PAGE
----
By Jeff Sanford
Toronto, Ontario — December 3, 2017 — In this week’s Autonomous Report, General Motors makes a big announcement, the most popular LiDAR unit, a delay in the Uber/Waymo trial, and much, much more!
General Motors held its highly anticipated investor presentation this past week. The future of the auto world came into a sharper focus as the company laid out its plans for self-driving cars. Dozens of articles appeared in the business press documenting the event. As a report from financial news publisher Bloomberg put it, “General Motors Co. plans to have its self-driving cars ready for a ride-share service within two years as the automaker looks beyond traditional car ownership for new tech-driven sources of revenue.”
The company has spent the last year putting pieces together to launch a robo-taxi business. The company bought a ride-sharing service working on AVs and a LiDAR. The company is now targeting 2019 as the time when it will come to market with a fleet of self-driving cars.
According to GM management the move is a potentially lucrative business that is expected to become a major new source of revenue and profit. The presentation notes that ride sharing services currently in operation (such as that offered by Uber) cost consumers between $2 to $3 a mile. Currently the companies pay drivers an amount that is equal to “three quarters” revenue. By taking the driver out of the equation, costs would drop.
The price of the service could plunge to below $1 a mile according to the CEO of Cruise Automation. Cruise is the San Francisco-based company that is developing GM’s AV technology. GM could also reduce the cost of these services by improving LiDAR systems, which currently cost about $20,000. GM recently bought a company called Strobe that makes such systems. The company is expected to produce a LiDAR system for just $300. Putting these pieces together GM expects it will be able to generate several-hundred thousand dollars of revenue over the lifetime of each AV in a ride-share business.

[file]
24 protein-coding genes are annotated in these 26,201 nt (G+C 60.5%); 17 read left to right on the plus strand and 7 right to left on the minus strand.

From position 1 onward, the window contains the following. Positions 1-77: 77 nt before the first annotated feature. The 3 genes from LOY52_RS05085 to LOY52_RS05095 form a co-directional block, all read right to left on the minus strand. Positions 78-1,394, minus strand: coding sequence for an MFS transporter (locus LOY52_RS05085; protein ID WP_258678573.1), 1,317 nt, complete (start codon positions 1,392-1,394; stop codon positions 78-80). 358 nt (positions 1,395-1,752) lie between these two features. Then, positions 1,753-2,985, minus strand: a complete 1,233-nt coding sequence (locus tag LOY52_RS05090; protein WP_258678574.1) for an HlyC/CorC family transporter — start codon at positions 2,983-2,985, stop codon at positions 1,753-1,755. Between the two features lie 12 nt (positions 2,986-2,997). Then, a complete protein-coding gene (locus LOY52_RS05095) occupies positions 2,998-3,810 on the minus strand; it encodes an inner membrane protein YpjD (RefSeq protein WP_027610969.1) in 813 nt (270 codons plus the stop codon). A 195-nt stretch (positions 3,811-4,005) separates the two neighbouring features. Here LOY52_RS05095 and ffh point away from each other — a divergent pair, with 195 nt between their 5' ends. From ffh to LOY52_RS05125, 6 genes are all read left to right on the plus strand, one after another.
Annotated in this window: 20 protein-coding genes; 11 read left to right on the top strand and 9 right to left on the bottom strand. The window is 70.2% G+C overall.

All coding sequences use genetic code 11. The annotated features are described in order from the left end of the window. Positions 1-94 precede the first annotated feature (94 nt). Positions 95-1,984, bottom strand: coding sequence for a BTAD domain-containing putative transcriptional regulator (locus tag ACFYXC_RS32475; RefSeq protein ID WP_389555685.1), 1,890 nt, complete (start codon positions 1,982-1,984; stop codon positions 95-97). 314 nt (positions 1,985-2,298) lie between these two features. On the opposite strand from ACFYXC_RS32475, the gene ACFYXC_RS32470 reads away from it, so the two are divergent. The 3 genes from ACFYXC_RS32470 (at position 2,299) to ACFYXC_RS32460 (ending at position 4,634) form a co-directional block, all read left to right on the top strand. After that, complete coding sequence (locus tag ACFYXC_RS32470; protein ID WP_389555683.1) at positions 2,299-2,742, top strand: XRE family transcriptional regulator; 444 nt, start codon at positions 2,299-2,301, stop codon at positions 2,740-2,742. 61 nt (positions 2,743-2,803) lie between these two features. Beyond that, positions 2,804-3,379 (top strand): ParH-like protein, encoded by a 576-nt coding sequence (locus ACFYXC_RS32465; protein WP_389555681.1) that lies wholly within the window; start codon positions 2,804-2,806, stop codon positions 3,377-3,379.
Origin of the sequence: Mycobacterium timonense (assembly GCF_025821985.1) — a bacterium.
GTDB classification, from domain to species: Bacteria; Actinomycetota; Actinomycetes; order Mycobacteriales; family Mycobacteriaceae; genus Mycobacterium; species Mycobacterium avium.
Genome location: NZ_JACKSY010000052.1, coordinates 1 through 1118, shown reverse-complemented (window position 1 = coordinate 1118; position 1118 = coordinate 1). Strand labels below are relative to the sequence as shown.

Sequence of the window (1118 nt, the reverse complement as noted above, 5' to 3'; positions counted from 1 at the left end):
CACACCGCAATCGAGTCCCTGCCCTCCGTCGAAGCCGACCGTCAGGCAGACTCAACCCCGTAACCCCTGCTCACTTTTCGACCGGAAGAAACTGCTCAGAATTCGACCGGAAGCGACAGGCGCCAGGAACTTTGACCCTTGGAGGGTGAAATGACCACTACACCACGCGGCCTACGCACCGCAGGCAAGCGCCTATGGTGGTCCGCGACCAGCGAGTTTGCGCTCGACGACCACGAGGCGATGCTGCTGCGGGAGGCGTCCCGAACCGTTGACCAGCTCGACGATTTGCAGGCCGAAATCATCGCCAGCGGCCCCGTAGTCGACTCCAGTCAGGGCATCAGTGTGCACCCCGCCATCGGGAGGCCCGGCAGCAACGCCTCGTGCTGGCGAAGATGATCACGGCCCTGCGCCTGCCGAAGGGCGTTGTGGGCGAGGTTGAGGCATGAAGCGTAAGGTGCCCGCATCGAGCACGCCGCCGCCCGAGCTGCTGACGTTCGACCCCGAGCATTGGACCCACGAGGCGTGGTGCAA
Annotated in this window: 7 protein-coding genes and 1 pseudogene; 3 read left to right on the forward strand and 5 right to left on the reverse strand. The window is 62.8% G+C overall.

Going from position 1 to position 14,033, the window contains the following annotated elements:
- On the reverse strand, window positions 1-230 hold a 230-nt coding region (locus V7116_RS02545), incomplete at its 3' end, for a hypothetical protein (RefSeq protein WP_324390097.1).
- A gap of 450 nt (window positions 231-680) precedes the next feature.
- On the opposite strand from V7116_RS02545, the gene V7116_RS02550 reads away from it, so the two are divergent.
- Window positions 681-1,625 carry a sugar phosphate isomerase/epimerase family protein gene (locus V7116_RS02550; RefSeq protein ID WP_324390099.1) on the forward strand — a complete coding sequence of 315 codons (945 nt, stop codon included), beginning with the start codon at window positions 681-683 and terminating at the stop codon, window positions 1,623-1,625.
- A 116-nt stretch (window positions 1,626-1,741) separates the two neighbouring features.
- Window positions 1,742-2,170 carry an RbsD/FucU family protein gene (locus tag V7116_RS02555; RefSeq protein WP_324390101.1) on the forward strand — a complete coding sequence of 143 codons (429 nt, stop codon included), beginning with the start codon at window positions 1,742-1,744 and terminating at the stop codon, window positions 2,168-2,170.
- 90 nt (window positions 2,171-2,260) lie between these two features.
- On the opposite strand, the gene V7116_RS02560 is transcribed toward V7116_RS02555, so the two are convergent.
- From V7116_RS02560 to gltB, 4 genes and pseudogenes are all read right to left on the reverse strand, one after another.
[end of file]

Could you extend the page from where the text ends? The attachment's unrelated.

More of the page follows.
This is much more than the $30,000 that vehicles sold currently generate for GM. The company also sees revenue opportunities in the data generated by the AVs. According to the Bloomberg report, “The cars will capture information about traffic, consumer habits, how delivery services work and what happens in car accidents… That could help GM create a massive platform that could be of use to a variety of businesses, including insurance and delivery companies.” The story went on to note that GM is in a race right now. Uber has signed a deal with Volvo, which will deliver 24,000 AV SUVs.
Waymo, the AV subsidiary of Google, has a deal with Fiat Chrysler Automobiles to use the Pacifica minivans being built in Windsor. GM will utilize its electric Bolt vehicle for the fleets. The cars will need, “minimal maintenance and upkeep even when in constant use as part of a ride-share fleet,” according to an executive speaking at the event. Investors seem to love the idea. Shares in GM have been on tear of late, rising 24 percent so far this year, far outpacing Ford, which has yet to indicate it has similar plans.
Here’s a sign of the times: the Los Angeles auto show is now called AutoMobility LA. The change in name reflects, “an emphasis on digital technology and new ways to get around, such as self-driving cars,” according to a media report. Car manufacturers have recently taken to referring to themselves as “mobility providers” to reflect the coming changes in the industry. According to the report at, “AutoMobility LA, auto and technology industry executives will debate how ride-sharing, self-driving vehicles and electric cars will shape the future.”
An article in Technology Review, produced by MIT, notes that the most popular LiDAR unit has been the Velodyne HDL-64E, so far. The device fires 64 lasers as it spins. This generates a picture of the terrain around the vehicle out to 120 meters. That range is not far enough for cars driving at high speed in unpredictable situations, according to the article. “A car traveling at 70 miles per hour would have just four seconds to respond to an obstacle. The angular resolution is also too low to make out an object that’s far away, because the laser beams will be too spread out to return a viable image. As a result, many autonomous cars use data from other sensors to help recognize obstacles, even if they have LiDAR sensors on board,” according to the article.
To address this issue, Velodyne is launching the VLS-128, which uses 128 lasers and has a range of 300 meters. The device creates up to four million data points per second as it spins. It will also offer better resolution. According to a magazine article, the device “will provide such detail that cars won’t need other sensors for obstacle detection, though they probably will still carry other sensors in the interests of redundancy and safety.”